Uganda Muslims Fight Domestic Violence

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Uganda Muslims Fight Domestic Violence
“It is the religious leaders to take on with the opportunity of training their followers the dangers accrued to the vice,” said Kitakule.
Uganda, Muslims, domestic violence

CAIRO – Resorting to Islamic teachings urging protection of women and children rights, Ugandan officials have called on Muslim scholars to spread a message of gender equality to curb domestic violence in southern Uganda’s Busoga region.

“Gender based Violence cases are ranked high in Busoga sub region,” Joshua Kitakule, the Secretary General of the Inter Religious Council (IRC), told New Vision newspaper on Tuesday, August 28.

“So it is the religious leaders to take on with the opportunity of training their followers the dangers accrued to the vice so that it is reduced in the region.”

Islamic Guidance on Treating Wives

Islam & Wife Beating (Special Folder)

Kitakule made the call during a two-day training for senior Muslim religious leaders in Busoga sub region in Bugiri district on Saturday.

He urged Muslim scholars to advise followers to be kind and considerate to their wives in their homes.

“A lot of women and men seek assistance in domestic violence cases at Police, NGOs and local leaders like village L.C chairpersons,” Kitakule said.

“But it is your duty as Muslim leaders to encourage them to work as a team between husband and wife in their various homes in order to build a good family despite one’s religion.”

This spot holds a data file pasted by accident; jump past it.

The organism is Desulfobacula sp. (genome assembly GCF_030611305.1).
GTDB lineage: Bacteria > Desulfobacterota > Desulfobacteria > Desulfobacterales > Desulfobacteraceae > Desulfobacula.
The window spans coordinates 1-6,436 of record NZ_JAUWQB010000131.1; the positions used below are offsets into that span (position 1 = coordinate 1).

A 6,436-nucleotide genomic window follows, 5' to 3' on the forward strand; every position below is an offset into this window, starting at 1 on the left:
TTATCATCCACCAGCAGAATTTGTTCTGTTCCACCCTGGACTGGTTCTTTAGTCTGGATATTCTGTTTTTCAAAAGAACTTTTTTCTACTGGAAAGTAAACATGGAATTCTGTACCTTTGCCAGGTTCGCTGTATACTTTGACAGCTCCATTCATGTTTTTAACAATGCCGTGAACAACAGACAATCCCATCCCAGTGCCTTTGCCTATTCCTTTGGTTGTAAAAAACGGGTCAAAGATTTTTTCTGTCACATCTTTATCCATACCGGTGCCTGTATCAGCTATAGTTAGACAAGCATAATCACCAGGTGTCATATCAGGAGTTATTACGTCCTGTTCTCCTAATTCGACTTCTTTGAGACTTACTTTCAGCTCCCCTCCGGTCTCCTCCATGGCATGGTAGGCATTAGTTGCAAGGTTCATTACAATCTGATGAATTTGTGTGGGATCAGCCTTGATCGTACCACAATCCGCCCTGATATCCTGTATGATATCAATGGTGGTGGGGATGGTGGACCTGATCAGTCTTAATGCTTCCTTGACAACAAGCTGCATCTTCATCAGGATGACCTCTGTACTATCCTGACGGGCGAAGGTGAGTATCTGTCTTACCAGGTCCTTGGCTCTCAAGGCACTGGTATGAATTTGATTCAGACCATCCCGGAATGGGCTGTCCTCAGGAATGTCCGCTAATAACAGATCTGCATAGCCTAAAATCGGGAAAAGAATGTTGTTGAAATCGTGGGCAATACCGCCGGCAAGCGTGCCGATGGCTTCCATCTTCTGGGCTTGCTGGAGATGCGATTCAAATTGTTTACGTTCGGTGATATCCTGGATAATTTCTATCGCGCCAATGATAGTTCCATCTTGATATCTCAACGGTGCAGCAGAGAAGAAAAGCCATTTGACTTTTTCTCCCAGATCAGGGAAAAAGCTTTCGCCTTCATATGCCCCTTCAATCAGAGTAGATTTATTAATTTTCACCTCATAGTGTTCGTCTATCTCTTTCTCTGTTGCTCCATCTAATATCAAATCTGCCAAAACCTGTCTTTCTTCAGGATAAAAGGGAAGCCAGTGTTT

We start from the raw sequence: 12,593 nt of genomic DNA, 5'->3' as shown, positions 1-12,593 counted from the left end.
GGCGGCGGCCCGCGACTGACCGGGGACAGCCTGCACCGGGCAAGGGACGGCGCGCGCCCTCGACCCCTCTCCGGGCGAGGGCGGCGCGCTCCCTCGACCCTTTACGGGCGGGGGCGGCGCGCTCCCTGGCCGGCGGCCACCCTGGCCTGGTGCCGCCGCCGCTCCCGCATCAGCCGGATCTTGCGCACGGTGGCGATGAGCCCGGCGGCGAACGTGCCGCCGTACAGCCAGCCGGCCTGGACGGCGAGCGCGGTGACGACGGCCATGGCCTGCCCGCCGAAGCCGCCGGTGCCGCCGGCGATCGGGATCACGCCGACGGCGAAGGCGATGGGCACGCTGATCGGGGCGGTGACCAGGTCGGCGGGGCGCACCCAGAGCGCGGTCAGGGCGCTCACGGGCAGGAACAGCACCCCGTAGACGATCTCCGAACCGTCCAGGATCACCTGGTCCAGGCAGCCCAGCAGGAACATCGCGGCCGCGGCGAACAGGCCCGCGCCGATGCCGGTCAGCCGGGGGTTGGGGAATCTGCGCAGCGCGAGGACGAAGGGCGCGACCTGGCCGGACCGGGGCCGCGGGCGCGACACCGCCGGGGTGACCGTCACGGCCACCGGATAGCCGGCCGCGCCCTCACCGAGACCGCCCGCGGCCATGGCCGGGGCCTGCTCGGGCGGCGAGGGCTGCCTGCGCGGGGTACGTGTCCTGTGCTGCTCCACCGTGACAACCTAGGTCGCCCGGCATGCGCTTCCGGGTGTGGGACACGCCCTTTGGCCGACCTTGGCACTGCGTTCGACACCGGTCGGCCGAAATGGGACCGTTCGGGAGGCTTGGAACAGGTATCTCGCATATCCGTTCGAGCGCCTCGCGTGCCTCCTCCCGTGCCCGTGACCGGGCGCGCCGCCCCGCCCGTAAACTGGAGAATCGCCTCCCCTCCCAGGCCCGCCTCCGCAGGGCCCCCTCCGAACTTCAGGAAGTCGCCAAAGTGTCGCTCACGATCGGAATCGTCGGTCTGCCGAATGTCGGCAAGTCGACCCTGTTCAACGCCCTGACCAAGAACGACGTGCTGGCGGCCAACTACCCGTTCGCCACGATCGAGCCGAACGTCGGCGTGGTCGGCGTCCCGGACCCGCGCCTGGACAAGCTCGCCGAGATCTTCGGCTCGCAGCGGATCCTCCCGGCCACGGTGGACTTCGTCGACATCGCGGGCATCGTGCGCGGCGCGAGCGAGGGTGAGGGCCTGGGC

Scholars were also urged to encourage parents to inculcate discipline into their children at home right from childhood until they are grown up.

“Uganda will soon celebrate 50 years of existence so things you do must show that you are elders and respectable in your homes,” Kitakule said.

New Techniques

Offering Muslim scholars a testing and counseling session, secretary of the Inter Religious Council called for applying new trends in counseling.

“Catholic priests are preaching against domestic violence at mass, and the Church of Uganda has also spoken out against abuse,” Kitakule said, insisting that religious leaders have more sway on people than civil societies.

Ugandan Muslims comprise some 14 percent of the predominantly Christian country's 32-million population, according to the CIA Factbook.

In Islam, marriage is a sacred bond that brings together a man and a woman by virtue of the teachings of the Qur'an and the Sunnah.

Each partner in this sacred relationship must treat the other properly and with respect.

Woman is recognized by Islam as the full and equal partner of the man in the procreation of humankind.

By this partnership, she has an equal share in every aspect. She is entitled to equal rights, she undertakes equal responsibilities, and she has as many qualities and as much humanity as her partner.

Moreover, the relations between the spouses in Islam should be based on tranquility, love and mercy.
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